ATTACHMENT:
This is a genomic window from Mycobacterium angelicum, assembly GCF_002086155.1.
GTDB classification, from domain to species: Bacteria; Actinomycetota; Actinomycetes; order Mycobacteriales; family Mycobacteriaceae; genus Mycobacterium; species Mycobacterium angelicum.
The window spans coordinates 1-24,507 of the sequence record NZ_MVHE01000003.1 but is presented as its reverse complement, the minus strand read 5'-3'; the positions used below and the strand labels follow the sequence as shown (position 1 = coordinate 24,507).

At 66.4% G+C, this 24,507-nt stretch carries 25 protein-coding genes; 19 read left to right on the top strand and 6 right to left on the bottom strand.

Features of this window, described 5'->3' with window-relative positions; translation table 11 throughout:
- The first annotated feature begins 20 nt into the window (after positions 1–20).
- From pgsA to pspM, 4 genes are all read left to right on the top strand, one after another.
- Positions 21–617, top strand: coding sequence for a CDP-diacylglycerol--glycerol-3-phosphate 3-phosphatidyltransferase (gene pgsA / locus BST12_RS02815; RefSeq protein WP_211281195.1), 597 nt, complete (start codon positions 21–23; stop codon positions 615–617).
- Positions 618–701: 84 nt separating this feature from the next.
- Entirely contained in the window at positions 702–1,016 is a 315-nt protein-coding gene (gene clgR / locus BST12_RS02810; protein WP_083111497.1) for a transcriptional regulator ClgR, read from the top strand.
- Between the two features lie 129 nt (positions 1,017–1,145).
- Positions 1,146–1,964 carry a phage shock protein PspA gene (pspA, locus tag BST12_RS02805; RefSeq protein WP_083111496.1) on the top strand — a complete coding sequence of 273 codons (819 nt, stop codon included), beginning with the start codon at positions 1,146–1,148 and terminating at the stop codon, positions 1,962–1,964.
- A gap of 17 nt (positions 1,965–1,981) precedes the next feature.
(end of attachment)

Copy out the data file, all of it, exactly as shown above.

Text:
This is a genomic window from Mycobacterium angelicum, assembly GCF_002086155.1.
GTDB classification, from domain to species: Bacteria; Actinomycetota; Actinomycetes; order Mycobacteriales; family Mycobacteriaceae; genus Mycobacterium; species Mycobacterium angelicum.
The window spans coordinates 1-24,507 of the sequence record NZ_MVHE01000003.1 but is presented as its reverse complement, the minus strand read 5'-3'; the positions used below and the strand labels follow the sequence as shown (position 1 = coordinate 24,507).

At 66.4% G+C, this 24,507-nt stretch carries 25 protein-coding genes; 19 read left to right on the top strand and 6 right to left on the bottom strand.

Features of this window, described 5'->3' with window-relative positions; translation table 11 throughout:
- The first annotated feature begins 20 nt into the window (after positions 1–20).
- From pgsA to pspM, 4 genes are all read left to right on the top strand, one after another.
- Positions 21–617, top strand: coding sequence for a CDP-diacylglycerol--glycerol-3-phosphate 3-phosphatidyltransferase (gene pgsA / locus BST12_RS02815; RefSeq protein WP_211281195.1), 597 nt, complete (start codon positions 21–23; stop codon positions 615–617).
- Positions 618–701: 84 nt separating this feature from the next.
- Entirely contained in the window at positions 702–1,016 is a 315-nt protein-coding gene (gene clgR / locus BST12_RS02810; protein WP_083111497.1) for a transcriptional regulator ClgR, read from the top strand.
- Between the two features lie 129 nt (positions 1,017–1,145).
- Positions 1,146–1,964 carry a phage shock protein PspA gene (pspA, locus tag BST12_RS02805; RefSeq protein WP_083111496.1) on the top strand — a complete coding sequence of 273 codons (819 nt, stop codon included), beginning with the start codon at positions 1,146–1,148 and terminating at the stop codon, positions 1,962–1,964.
- A gap of 17 nt (positions 1,965–1,981) precedes the next feature.